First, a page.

In the first set of interviews, Dull said assistants Randy Hoffman and Gothard Lane interviewed about two dozen people, including current players, managers, coaches, boosters and one former player, Tara Heiss, who was a part-time coach last season.

It is known that one current player who was interviewed said she witnessed shoplifting by two teammates during last summer at a convenience store near campus. That player said she was with another teammate at the time.

It was learned that Dull did not interview Welsh, whose series of letters to Dull and Slaughter brought about the review. Nor did he interview Sydney Beasley, one of the team's top players, who left the team in November after a series of run-ins with Maryland Coach Chris Weller; David Sysma, one of the team's tutors who recently resigned, and at least three other former players who sources said played a key role in Welsh's allegations.

After completing the interviews, Dull said Weller had done "an exemplary job" in handling the program. Weller was unavailable for comment yesterday.

Slaughter said Dull had done "a reasonably comprehensive job" on the review, and that he found the recommendations Dull made "to be good ones."

He added, "I felt, however, there were some things that made it somewhat less than fully comprehensive. In my meeting with him yesterday, I requested that he do some more work, that there were some people I wished him to talk to that had not been contacted.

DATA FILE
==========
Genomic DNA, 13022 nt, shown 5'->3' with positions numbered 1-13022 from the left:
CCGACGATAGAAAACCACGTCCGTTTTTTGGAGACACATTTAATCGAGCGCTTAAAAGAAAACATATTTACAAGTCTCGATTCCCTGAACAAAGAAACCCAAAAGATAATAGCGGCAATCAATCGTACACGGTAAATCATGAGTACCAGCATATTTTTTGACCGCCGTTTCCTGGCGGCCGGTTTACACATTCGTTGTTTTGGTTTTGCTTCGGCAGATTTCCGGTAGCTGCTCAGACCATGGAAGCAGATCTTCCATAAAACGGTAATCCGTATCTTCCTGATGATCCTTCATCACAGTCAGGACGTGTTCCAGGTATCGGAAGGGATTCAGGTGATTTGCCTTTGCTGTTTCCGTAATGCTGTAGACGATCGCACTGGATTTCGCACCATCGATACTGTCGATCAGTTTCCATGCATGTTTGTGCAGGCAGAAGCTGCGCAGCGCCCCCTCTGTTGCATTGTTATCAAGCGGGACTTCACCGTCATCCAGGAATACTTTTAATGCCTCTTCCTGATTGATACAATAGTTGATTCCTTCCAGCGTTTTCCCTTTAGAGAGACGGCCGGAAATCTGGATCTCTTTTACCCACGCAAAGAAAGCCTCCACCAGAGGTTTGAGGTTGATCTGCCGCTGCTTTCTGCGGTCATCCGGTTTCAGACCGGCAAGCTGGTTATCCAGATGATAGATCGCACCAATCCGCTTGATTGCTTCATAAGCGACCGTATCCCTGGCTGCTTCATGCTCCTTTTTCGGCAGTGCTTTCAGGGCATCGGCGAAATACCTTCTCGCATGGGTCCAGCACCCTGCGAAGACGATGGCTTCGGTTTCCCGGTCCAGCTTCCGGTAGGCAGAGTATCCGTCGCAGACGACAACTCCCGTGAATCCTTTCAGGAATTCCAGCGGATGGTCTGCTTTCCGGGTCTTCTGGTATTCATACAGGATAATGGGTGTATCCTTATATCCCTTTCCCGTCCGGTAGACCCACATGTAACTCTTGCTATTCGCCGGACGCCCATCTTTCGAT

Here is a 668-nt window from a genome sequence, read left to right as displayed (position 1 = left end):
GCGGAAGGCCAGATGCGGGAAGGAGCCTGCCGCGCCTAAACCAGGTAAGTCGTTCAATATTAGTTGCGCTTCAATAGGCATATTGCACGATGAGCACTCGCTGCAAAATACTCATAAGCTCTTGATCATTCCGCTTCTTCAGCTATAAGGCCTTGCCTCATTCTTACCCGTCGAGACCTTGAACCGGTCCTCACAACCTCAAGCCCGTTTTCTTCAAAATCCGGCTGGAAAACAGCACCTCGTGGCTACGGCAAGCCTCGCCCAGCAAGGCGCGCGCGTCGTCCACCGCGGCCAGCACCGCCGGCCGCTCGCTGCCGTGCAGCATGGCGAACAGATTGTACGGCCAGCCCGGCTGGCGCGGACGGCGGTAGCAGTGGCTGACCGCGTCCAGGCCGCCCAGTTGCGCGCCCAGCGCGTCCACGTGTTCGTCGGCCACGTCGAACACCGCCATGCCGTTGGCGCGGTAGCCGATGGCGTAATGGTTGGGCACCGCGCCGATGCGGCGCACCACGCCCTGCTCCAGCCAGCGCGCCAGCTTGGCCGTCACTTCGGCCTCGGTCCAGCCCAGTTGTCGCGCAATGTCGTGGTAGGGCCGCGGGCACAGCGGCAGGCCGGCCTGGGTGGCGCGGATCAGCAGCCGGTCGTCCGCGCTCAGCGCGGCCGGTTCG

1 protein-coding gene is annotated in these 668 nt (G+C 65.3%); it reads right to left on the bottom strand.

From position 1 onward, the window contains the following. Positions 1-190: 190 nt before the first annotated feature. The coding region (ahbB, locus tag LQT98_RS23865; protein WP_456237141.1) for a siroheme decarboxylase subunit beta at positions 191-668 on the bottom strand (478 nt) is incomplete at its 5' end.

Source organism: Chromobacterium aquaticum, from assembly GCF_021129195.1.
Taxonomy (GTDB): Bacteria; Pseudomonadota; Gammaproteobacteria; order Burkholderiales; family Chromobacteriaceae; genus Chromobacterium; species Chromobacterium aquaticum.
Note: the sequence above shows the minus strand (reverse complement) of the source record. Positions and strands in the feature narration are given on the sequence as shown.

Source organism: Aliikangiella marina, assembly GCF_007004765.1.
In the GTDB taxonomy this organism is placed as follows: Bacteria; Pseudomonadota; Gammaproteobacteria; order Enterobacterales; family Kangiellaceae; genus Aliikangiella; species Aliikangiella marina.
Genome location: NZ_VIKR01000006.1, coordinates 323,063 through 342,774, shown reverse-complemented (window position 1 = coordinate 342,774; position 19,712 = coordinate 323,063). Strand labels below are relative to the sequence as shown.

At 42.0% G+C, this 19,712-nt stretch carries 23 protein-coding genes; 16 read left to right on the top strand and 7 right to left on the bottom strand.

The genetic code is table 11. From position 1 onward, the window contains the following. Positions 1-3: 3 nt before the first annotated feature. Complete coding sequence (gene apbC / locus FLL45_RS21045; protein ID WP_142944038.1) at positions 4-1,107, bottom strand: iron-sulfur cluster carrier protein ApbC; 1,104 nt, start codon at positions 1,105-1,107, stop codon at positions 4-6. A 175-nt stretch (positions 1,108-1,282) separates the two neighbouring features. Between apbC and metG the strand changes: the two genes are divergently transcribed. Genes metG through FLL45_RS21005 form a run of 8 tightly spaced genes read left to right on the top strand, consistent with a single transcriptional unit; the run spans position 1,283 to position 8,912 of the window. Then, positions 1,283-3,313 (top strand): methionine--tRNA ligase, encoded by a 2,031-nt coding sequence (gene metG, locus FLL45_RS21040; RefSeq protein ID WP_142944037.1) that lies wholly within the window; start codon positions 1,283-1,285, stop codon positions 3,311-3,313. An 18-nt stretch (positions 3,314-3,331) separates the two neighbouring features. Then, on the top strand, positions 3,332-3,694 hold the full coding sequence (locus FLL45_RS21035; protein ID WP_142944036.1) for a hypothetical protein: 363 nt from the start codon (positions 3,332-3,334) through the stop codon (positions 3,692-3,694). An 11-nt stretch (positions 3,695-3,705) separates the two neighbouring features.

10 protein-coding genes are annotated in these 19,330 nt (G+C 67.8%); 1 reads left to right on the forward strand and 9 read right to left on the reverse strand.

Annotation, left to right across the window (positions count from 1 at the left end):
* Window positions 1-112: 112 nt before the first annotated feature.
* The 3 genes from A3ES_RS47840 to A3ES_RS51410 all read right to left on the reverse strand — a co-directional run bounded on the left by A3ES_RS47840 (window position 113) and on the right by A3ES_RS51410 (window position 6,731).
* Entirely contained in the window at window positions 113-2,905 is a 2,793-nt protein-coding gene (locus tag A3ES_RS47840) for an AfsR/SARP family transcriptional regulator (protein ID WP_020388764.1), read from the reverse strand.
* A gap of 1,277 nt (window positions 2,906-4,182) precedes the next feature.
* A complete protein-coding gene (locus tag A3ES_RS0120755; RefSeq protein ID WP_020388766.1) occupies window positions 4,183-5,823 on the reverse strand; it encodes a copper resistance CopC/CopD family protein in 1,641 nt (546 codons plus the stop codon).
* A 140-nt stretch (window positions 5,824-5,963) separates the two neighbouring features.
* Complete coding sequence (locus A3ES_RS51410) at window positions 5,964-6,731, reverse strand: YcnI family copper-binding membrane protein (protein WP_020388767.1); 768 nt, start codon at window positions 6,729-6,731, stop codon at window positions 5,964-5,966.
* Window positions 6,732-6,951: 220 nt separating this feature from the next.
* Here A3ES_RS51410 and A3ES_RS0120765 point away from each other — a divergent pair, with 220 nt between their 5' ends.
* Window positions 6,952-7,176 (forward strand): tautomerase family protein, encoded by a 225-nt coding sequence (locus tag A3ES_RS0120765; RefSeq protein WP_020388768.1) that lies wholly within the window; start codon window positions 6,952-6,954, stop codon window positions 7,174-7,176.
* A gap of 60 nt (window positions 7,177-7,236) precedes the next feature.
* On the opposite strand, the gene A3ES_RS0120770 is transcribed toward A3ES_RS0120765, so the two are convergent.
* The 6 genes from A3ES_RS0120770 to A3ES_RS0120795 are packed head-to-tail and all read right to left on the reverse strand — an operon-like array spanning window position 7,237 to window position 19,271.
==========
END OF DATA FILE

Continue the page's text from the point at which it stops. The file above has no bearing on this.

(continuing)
"I felt that before I would be able to make a complete analysis of the situation, those things had to be done."

Dull said Lane would interview Gorsuch, who is now in private business, and Romano, now a high school coach. Dull said he would interview Olkowski, now an assistant coach at the University of Arizona, during a business trip to Phoenix next week that already was planned.

"I've known Dr. Slaughter to be nothing but a fair and honest man," Dull said of the chancellor's comments on the review. "I have no dispute with them at all. I've never seen him do anything but what was in the best interests of the kids and the institution."

It was that concern that prompted Slaughter to say universities do not do a good job of making athletes responsible students and "to the extent it applies to the University of Maryland, we have to take our share of the responsibility."

Slaughter continued, "We in universities have failed to adequately educate athletes concerning their responsibilities. To a large extent, we have not served them well. In fact we have done a disservice.

"They don't fully understand their responsibilities . . . and that we have done far too much for them and not asked them to live up to some of their responsibilities at times.

"We in higher education have coddled athletes too much and, to some extent, created for them an unreal world. And that's the reason I say we have done them a disservice . . . It's one of the reasons why we are facing some difficulties in intercollegiate athletics today."

Slaughter, current chairman of the reform-minded NCAA President's Commission, concluded, "The American public deifies athletics. While I think it is possible to be a strong fan and strong supporter of athletics, we need to acquire a more appropriate balance of athletics in an academic environment."